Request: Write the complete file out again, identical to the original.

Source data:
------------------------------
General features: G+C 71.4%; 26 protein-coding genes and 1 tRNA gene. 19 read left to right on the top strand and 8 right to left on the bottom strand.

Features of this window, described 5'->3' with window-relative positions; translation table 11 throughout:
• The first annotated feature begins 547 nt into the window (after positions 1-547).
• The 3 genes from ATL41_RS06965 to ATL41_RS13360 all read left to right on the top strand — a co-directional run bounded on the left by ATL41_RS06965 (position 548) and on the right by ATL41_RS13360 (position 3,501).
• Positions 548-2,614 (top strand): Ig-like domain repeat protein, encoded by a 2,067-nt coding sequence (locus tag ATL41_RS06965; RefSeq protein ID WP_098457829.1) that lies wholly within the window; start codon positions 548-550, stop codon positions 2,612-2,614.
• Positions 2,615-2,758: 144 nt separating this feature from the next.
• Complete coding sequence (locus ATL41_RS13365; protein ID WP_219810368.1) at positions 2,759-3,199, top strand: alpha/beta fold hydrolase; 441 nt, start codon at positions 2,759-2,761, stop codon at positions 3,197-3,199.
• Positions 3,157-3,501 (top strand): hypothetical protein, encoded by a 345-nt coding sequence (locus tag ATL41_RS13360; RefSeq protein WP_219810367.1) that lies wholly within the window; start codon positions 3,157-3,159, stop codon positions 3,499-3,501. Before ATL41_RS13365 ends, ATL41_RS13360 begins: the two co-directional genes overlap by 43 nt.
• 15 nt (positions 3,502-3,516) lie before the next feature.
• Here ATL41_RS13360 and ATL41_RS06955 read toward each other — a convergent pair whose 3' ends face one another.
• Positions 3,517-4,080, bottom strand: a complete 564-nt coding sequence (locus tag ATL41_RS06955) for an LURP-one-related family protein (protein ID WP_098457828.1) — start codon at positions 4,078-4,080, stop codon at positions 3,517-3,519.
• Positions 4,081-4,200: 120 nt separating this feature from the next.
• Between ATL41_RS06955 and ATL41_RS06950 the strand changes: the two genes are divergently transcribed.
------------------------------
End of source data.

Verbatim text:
General features: G+C 71.4%; 26 protein-coding genes and 1 tRNA gene. 19 read left to right on the top strand and 8 right to left on the bottom strand.

Features of this window, described 5'->3' with window-relative positions; translation table 11 throughout:
• The first annotated feature begins 547 nt into the window (after positions 1-547).
• The 3 genes from ATL41_RS06965 to ATL41_RS13360 all read left to right on the top strand — a co-directional run bounded on the left by ATL41_RS06965 (position 548) and on the right by ATL41_RS13360 (position 3,501).
• Positions 548-2,614 (top strand): Ig-like domain repeat protein, encoded by a 2,067-nt coding sequence (locus tag ATL41_RS06965; RefSeq protein ID WP_098457829.1) that lies wholly within the window; start codon positions 548-550, stop codon positions 2,612-2,614.
• Positions 2,615-2,758: 144 nt separating this feature from the next.
• Complete coding sequence (locus ATL41_RS13365; protein ID WP_219810368.1) at positions 2,759-3,199, top strand: alpha/beta fold hydrolase; 441 nt, start codon at positions 2,759-2,761, stop codon at positions 3,197-3,199.
• Positions 3,157-3,501 (top strand): hypothetical protein, encoded by a 345-nt coding sequence (locus tag ATL41_RS13360; RefSeq protein WP_219810367.1) that lies wholly within the window; start codon positions 3,157-3,159, stop codon positions 3,499-3,501. Before ATL41_RS13365 ends, ATL41_RS13360 begins: the two co-directional genes overlap by 43 nt.
• 15 nt (positions 3,502-3,516) lie before the next feature.
• Here ATL41_RS13360 and ATL41_RS06955 read toward each other — a convergent pair whose 3' ends face one another.
• Positions 3,517-4,080, bottom strand: a complete 564-nt coding sequence (locus tag ATL41_RS06955) for an LURP-one-related family protein (protein ID WP_098457828.1) — start codon at positions 4,078-4,080, stop codon at positions 3,517-3,519.
• Positions 4,081-4,200: 120 nt separating this feature from the next.
• Between ATL41_RS06955 and ATL41_RS06950 the strand changes: the two genes are divergently transcribed.